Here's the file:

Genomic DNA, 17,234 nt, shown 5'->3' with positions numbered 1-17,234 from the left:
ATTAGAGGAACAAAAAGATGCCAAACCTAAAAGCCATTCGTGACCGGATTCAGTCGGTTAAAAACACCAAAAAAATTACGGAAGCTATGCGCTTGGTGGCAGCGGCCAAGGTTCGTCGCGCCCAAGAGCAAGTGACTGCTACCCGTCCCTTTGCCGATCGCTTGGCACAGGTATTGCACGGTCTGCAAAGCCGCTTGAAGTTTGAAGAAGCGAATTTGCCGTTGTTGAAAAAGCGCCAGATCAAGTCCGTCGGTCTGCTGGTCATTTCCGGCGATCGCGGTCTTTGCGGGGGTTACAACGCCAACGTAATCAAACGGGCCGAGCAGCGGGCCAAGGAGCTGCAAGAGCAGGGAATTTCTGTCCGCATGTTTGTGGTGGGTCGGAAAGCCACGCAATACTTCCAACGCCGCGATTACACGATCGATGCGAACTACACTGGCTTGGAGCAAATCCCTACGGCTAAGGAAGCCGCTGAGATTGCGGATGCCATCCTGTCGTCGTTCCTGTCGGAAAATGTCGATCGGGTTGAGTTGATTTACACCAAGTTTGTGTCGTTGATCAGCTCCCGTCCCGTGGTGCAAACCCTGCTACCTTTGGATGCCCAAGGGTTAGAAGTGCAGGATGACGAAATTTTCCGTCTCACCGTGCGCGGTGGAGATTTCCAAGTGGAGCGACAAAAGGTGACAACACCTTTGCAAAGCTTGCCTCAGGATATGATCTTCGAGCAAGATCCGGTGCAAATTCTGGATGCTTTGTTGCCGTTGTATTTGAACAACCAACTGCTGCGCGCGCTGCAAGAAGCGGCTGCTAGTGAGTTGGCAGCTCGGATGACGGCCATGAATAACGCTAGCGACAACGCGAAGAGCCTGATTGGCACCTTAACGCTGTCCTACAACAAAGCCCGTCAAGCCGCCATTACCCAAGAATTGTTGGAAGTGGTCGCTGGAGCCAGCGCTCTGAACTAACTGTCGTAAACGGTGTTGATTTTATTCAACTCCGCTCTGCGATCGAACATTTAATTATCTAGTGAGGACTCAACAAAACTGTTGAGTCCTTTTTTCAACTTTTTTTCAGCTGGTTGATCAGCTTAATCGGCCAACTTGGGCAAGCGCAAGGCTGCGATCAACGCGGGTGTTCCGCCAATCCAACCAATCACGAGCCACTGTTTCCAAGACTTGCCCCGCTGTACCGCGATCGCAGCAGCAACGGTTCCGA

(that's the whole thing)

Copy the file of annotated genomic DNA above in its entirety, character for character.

Genomic DNA, 17,234 nt, shown 5'->3' with positions numbered 1-17,234 from the left:
ATTAGAGGAACAAAAAGATGCCAAACCTAAAAGCCATTCGTGACCGGATTCAGTCGGTTAAAAACACCAAAAAAATTACGGAAGCTATGCGCTTGGTGGCAGCGGCCAAGGTTCGTCGCGCCCAAGAGCAAGTGACTGCTACCCGTCCCTTTGCCGATCGCTTGGCACAGGTATTGCACGGTCTGCAAAGCCGCTTGAAGTTTGAAGAAGCGAATTTGCCGTTGTTGAAAAAGCGCCAGATCAAGTCCGTCGGTCTGCTGGTCATTTCCGGCGATCGCGGTCTTTGCGGGGGTTACAACGCCAACGTAATCAAACGGGCCGAGCAGCGGGCCAAGGAGCTGCAAGAGCAGGGAATTTCTGTCCGCATGTTTGTGGTGGGTCGGAAAGCCACGCAATACTTCCAACGCCGCGATTACACGATCGATGCGAACTACACTGGCTTGGAGCAAATCCCTACGGCTAAGGAAGCCGCTGAGATTGCGGATGCCATCCTGTCGTCGTTCCTGTCGGAAAATGTCGATCGGGTTGAGTTGATTTACACCAAGTTTGTGTCGTTGATCAGCTCCCGTCCCGTGGTGCAAACCCTGCTACCTTTGGATGCCCAAGGGTTAGAAGTGCAGGATGACGAAATTTTCCGTCTCACCGTGCGCGGTGGAGATTTCCAAGTGGAGCGACAAAAGGTGACAACACCTTTGCAAAGCTTGCCTCAGGATATGATCTTCGAGCAAGATCCGGTGCAAATTCTGGATGCTTTGTTGCCGTTGTATTTGAACAACCAACTGCTGCGCGCGCTGCAAGAAGCGGCTGCTAGTGAGTTGGCAGCTCGGATGACGGCCATGAATAACGCTAGCGACAACGCGAAGAGCCTGATTGGCACCTTAACGCTGTCCTACAACAAAGCCCGTCAAGCCGCCATTACCCAAGAATTGTTGGAAGTGGTCGCTGGAGCCAGCGCTCTGAACTAACTGTCGTAAACGGTGTTGATTTTATTCAACTCCGCTCTGCGATCGAACATTTAATTATCTAGTGAGGACTCAACAAAACTGTTGAGTCCTTTTTTCAACTTTTTTTCAGCTGGTTGATCAGCTTAATCGGCCAACTTGGGCAAGCGCAAGGCTGCGATCAACGCGGGTGTTCCGCCAATCCAACCAATCACGAGCCACTGTTTCCAAGACTTGCCCCGCTGTACCGCGATCGCAGCAGCAACGGTTCCGA